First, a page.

Do you or your son or daughter perform well in practice but have difficulty translating it to the ring?
We see it all the time. Here are 3 common reasons why
The Nerves Of Competition
The nerves of the competition itself tend to be the most common reason for an athlete having issues translating their good performance in practice to the Ring (or Cage). But why would someone who performs well in practice have nerves before a competition? For one thing, practice is a very different environment than the hostile landscape of opponents, crowds, and expectations. For most athletes, it takes more to earn fight-day confidence than merely showing up to practice and performing well in front of your friends and coaches. Most need to feel like they’ve gone the extra mile in developing themselves as individuals in order to feel deserving of letting things flow in the fight.
Performing in front of large groups of people bothers a lot of people whether it’s Muay Thai, wrestling, Kickboxing, MMA, or public speaking. Regular team practices will be hard-pressed in terms of time to address factors like referees, boo’s from opposing fans, and the volume of the arena. If performing in front of large groups is impeding an athlete’s performance, they must try to find a way to rehearse their skills under such conditions ahead of time.
Fear Of Injury
The fear of getting injured is always there but is worse for some than others especially if they’ve been hurt in the past. Another problem is –
the more afraid you are of getting hurt the more likely it is to happen.
Read that again……
How We Can Help
Our Sports Performance Sessions are designed not only to address the general and specific needs of the athlete from the standpoint of a technical aspect and conditioning but psychological fortitude as well.
The old-school mantra “The more you hurt in the gym, the less you’ll hurt in the fight” is still alive and well. In this case, do the work to earn your fight-day confidence. One of the big impacts of fight training is that the sometimes records speak for themselves. With rare cases of natural ability set aside, the overwhelming majority of athletes must earn their progress workout by workout, inch by inch. All those little wins, records, and milestones quickly add up to a whopping boost of confidence and a desire to test oneself in the arena, or ring.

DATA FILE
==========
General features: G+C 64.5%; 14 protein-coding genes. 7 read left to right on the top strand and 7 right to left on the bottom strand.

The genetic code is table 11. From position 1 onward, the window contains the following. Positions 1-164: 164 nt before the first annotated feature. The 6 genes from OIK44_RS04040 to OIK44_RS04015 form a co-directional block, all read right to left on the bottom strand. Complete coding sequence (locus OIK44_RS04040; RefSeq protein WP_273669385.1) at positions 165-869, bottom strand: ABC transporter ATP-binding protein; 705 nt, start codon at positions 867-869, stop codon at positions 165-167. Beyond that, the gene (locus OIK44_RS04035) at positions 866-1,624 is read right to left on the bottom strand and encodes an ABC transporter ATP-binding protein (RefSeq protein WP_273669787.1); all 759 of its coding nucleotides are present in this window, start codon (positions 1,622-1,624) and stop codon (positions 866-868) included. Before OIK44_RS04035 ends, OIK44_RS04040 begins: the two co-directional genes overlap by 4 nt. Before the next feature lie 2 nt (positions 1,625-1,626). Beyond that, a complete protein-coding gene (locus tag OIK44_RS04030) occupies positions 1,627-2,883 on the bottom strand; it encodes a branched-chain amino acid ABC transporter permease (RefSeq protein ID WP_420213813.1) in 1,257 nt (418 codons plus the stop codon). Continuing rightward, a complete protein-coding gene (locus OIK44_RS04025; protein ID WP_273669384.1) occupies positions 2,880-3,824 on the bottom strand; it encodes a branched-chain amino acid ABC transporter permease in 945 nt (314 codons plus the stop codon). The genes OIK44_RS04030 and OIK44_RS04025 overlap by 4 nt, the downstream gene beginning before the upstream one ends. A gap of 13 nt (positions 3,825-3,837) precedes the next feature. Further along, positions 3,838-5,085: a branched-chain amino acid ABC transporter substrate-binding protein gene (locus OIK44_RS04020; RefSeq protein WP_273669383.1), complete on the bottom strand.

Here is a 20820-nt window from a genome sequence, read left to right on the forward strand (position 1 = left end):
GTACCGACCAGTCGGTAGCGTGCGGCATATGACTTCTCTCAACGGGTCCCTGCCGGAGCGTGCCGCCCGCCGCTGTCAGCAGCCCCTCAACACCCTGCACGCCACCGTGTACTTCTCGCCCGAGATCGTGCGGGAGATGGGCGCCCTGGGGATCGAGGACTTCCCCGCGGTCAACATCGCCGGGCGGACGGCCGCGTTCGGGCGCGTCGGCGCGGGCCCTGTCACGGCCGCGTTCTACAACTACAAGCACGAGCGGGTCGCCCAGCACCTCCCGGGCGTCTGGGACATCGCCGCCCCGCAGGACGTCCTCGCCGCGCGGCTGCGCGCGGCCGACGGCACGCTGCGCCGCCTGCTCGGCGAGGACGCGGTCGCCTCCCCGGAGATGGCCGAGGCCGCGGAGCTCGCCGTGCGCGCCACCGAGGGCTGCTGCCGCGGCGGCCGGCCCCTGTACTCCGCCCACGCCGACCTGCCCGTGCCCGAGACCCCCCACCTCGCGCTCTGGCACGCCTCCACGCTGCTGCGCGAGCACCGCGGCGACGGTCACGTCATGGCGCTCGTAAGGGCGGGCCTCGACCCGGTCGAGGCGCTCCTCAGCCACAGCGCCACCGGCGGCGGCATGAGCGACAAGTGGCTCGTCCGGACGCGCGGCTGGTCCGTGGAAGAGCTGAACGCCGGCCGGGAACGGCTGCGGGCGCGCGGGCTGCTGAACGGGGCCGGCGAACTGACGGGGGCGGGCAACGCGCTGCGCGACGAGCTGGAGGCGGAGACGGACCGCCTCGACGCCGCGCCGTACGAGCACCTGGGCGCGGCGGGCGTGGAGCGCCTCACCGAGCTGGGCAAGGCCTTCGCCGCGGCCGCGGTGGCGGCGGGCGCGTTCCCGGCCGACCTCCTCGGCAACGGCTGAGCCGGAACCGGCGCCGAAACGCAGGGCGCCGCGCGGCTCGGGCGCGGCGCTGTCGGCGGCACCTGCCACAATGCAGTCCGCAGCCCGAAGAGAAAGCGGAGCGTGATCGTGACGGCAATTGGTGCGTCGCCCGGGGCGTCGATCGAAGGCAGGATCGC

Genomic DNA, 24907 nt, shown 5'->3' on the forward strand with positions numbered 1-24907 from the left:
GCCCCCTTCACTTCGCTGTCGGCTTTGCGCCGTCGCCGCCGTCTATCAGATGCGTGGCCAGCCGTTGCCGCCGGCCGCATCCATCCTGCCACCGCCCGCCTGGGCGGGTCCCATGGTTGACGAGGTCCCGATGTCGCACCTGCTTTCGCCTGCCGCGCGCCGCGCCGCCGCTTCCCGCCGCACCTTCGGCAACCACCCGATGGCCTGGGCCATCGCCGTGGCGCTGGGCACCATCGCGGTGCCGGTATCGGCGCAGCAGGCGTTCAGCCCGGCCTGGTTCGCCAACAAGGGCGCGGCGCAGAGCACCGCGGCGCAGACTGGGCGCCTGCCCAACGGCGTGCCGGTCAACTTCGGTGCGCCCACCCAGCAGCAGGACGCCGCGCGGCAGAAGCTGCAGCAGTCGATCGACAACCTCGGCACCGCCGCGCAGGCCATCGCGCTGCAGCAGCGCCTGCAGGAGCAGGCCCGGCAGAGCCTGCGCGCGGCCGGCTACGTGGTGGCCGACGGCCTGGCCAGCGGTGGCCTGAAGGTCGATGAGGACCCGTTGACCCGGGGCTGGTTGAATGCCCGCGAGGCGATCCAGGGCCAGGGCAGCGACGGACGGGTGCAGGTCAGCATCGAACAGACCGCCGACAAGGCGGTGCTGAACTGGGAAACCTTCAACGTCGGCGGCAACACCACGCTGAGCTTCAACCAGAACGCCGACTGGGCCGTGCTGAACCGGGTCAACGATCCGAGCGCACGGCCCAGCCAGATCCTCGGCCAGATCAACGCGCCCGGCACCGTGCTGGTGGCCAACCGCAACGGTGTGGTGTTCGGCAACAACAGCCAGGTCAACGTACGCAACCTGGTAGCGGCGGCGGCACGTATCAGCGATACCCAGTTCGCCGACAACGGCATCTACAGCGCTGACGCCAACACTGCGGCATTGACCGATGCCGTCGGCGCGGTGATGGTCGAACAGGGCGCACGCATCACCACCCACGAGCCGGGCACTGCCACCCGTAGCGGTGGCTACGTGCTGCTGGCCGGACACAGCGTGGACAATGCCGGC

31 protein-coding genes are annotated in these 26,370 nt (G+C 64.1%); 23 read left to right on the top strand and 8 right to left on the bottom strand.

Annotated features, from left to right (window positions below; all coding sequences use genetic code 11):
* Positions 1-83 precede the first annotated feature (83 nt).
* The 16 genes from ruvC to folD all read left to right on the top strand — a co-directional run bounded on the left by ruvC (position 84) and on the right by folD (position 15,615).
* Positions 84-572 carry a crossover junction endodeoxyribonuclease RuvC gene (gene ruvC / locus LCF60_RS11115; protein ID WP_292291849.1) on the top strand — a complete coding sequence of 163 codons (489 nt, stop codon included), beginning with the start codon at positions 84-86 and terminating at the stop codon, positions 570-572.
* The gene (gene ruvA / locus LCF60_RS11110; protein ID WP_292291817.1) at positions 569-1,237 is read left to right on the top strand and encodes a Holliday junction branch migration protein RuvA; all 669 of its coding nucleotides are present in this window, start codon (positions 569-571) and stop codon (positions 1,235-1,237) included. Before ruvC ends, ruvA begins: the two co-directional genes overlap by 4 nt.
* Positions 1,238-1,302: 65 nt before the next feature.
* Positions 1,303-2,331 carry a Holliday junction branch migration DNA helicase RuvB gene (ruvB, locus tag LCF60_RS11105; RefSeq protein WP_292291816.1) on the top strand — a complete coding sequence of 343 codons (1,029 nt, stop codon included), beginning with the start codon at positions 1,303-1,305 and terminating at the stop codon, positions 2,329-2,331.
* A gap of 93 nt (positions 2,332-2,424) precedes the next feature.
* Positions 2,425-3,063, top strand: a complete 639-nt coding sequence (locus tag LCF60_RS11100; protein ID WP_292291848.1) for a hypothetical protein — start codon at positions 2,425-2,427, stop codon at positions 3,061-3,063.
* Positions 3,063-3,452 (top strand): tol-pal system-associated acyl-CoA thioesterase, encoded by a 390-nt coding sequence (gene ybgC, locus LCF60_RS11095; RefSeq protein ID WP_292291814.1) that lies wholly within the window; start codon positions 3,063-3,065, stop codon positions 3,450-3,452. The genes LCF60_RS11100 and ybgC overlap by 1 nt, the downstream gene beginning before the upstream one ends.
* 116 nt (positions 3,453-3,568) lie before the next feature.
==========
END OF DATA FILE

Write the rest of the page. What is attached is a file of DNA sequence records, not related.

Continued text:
Rehearsing the Fight
A noisy arena and hostile crowd in combination with high expectations can be difficult to address in team practice but is built right into the process of our Muay Thai Kickboxing classes. Performing in front of a group cheering you on is the natural state of affairs in this gym. The noise, cheers, and spotlight do a good job of recreating what it’s like to perform in front of a crowd – because you’re doing just that! In short, you get used to being put on the spot while maintaining your focus and composure. You also get a taste of what it feels like to be successful in front of an audience which not only helps you overcome stage fright but makes you excited to get in the ring! Being excited about competition has an enormous impact on translating practice into performance.
Building your base
Getting hurt is the worst and you can never eliminate the likelihood of injury entirely. But you can do A LOT to decrease that likelihood by building your body in the gym. In our Muay Thai Kickboxing gym, you can expect your athlete to build lean functional muscle, lose fat, improve balance and coordination, support joint function, and recover faster all of which dramatically decreases the likelihood of season-ending injury. Our progressive approach to Muay Thai training addresses the fear factor of injury as well. As the athlete makes progress and sees what their bodies are capable of doing and recovering from, the less afraid they will be of getting injured.
So What’s The Next Step
Every Athlete has started the same way – Come try it!! Through a no-obligation training session where we can get to know them, determine their starting point, and answer all of your questions on scheduling and pricing! (and you’ll learn something too!)